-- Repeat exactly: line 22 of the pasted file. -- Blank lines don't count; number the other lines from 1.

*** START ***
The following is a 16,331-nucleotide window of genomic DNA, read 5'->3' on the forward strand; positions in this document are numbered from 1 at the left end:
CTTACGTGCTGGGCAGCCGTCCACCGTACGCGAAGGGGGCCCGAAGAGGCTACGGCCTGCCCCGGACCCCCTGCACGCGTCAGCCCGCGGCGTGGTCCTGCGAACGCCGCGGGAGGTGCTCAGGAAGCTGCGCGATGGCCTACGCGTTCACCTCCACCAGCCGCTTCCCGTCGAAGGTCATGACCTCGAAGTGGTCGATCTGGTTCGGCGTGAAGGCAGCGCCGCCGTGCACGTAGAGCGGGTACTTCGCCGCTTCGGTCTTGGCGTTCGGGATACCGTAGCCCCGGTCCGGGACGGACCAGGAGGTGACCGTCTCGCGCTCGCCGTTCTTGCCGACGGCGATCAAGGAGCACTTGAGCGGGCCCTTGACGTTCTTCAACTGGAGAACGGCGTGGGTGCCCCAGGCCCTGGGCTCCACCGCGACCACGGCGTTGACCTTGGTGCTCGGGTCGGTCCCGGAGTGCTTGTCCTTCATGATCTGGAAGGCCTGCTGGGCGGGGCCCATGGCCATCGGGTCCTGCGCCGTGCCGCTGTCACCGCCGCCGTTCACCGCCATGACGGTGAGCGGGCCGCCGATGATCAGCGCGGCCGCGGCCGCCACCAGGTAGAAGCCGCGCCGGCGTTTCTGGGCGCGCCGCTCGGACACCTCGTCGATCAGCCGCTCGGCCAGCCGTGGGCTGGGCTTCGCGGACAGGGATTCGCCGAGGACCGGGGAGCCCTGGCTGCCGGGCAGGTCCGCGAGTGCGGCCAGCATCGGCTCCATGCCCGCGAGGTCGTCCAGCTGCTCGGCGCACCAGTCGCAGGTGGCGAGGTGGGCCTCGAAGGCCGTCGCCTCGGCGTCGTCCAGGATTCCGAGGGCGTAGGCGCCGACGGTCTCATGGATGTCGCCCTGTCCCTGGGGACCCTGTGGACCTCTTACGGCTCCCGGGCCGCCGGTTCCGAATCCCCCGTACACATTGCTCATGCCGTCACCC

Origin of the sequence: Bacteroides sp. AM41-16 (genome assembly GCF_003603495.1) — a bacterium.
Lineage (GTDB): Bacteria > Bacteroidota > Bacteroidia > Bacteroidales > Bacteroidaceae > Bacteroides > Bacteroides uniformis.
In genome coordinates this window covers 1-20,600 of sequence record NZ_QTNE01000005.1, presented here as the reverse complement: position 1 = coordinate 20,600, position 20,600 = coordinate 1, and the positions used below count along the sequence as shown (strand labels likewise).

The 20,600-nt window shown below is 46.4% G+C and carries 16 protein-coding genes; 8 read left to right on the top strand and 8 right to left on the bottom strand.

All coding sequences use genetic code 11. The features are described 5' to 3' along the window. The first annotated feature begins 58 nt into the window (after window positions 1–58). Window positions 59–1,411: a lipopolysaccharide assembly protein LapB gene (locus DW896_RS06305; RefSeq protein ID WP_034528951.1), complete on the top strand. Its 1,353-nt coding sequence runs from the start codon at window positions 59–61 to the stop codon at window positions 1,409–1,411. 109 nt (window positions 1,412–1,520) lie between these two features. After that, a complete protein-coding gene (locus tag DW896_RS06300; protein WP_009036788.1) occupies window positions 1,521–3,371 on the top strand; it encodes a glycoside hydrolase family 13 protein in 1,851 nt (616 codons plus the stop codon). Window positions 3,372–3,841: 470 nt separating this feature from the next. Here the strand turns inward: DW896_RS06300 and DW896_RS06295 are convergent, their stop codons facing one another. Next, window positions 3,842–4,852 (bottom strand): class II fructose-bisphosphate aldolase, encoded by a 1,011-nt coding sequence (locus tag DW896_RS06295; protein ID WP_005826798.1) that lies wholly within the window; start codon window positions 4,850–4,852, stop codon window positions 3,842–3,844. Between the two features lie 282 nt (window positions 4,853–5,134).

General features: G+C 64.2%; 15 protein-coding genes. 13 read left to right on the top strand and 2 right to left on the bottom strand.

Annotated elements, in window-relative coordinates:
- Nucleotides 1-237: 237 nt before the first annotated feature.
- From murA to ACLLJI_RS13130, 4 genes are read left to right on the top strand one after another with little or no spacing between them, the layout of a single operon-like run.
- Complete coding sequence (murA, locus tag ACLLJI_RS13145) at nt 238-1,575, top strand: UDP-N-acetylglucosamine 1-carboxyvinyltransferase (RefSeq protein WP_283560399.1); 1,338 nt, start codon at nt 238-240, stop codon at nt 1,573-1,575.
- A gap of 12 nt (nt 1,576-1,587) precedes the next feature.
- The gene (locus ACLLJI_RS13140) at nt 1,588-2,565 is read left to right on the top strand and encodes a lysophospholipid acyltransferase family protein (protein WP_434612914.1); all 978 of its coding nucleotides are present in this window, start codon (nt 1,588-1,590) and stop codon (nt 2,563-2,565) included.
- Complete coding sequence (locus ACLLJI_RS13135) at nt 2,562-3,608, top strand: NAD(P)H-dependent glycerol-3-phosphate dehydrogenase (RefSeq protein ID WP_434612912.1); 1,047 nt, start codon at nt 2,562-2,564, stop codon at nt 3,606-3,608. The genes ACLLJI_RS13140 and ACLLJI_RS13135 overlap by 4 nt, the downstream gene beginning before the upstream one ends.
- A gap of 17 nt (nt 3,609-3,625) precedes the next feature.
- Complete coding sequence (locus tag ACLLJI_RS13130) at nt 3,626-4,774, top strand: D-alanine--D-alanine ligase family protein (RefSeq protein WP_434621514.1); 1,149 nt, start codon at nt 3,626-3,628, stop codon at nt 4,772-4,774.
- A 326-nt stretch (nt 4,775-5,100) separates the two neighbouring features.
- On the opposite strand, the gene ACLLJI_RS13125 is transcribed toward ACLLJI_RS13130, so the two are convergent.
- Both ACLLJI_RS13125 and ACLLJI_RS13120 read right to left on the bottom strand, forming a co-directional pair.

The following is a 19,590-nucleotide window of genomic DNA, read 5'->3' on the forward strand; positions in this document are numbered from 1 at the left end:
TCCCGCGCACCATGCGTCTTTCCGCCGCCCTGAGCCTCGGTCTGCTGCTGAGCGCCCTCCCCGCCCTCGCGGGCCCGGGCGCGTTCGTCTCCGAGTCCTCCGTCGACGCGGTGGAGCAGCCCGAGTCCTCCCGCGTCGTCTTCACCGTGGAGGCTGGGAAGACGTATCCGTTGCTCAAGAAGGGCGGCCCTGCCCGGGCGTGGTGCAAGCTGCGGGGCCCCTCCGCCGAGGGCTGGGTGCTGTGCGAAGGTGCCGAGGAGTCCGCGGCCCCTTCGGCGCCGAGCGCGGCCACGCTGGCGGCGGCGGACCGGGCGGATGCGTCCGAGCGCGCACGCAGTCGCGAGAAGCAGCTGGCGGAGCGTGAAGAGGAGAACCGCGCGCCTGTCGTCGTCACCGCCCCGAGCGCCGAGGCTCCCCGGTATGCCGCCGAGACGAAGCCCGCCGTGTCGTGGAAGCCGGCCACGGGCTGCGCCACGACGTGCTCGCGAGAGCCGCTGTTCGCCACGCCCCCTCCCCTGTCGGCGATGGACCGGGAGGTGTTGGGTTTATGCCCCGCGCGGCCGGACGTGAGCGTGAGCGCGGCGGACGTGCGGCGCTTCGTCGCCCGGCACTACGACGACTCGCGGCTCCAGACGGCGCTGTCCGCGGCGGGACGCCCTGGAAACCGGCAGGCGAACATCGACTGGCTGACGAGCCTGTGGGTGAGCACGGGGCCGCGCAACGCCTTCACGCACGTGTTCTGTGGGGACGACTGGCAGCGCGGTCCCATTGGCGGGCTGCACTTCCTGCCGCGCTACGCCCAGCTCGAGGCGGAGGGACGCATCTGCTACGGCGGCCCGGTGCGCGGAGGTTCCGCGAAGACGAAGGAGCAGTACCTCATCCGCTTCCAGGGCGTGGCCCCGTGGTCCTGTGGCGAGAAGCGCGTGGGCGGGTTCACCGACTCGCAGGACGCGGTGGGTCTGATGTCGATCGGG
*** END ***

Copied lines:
TCCCGCGCACCATGCGTCTTTCCGCCGCCCTGAGCCTCGGTCTGCTGCTGAGCGCCCTCCCCGCCCTCGCGGGCCCGGGCGCGTTCGTCTCCGAGTCCTCCGTCGACGCGGTGGAGCAGCCCGAGTCCTCCCGCGTCGTCTTCACCGTGGAGGCTGGGAAGACGTATCCGTTGCTCAAGAAGGGCGGCCCTGCCCGGGCGTGGTGCAAGCTGCGGGGCCCCTCCGCCGAGGGCTGGGTGCTGTGCGAAGGTGCCGAGGAGTCCGCGGCCCCTTCGGCGCCGAGCGCGGCCACGCTGGCGGCGGCGGACCGGGCGGATGCGTCCGAGCGCGCACGCAGTCGCGAGAAGCAGCTGGCGGAGCGTGAAGAGGAGAACCGCGCGCCTGTCGTCGTCACCGCCCCGAGCGCCGAGGCTCCCCGGTATGCCGCCGAGACGAAGCCCGCCGTGTCGTGGAAGCCGGCCACGGGCTGCGCCACGACGTGCTCGCGAGAGCCGCTGTTCGCCACGCCCCCTCCCCTGTCGGCGATGGACCGGGAGGTGTTGGGTTTATGCCCCGCGCGGCCGGACGTGAGCGTGAGCGCGGCGGACGTGCGGCGCTTCGTCGCCCGGCACTACGACGACTCGCGGCTCCAGACGGCGCTGTCCGCGGCGGGACGCCCTGGAAACCGGCAGGCGAACATCGACTGGCTGACGAGCCTGTGGGTGAGCACGGGGCCGCGCAACGCCTTCACGCACGTGTTCTGTGGGGACGACTGGCAGCGCGGTCCCATTGGCGGGCTGCACTTCCTGCCGCGCTACGCCCAGCTCGAGGCGGAGGGACGCATCTGCTACGGCGGCCCGGTGCGCGGAGGTTCCGCGAAGACGAAGGAGCAGTACCTCATCCGCTTCCAGGGCGTGGCCCCGTGGTCCTGTGGCGAGAAGCGCGTGGGCGGGTTCACCGACTCGCAGGACGCGGTGGGTCTGATGTCGATCGGG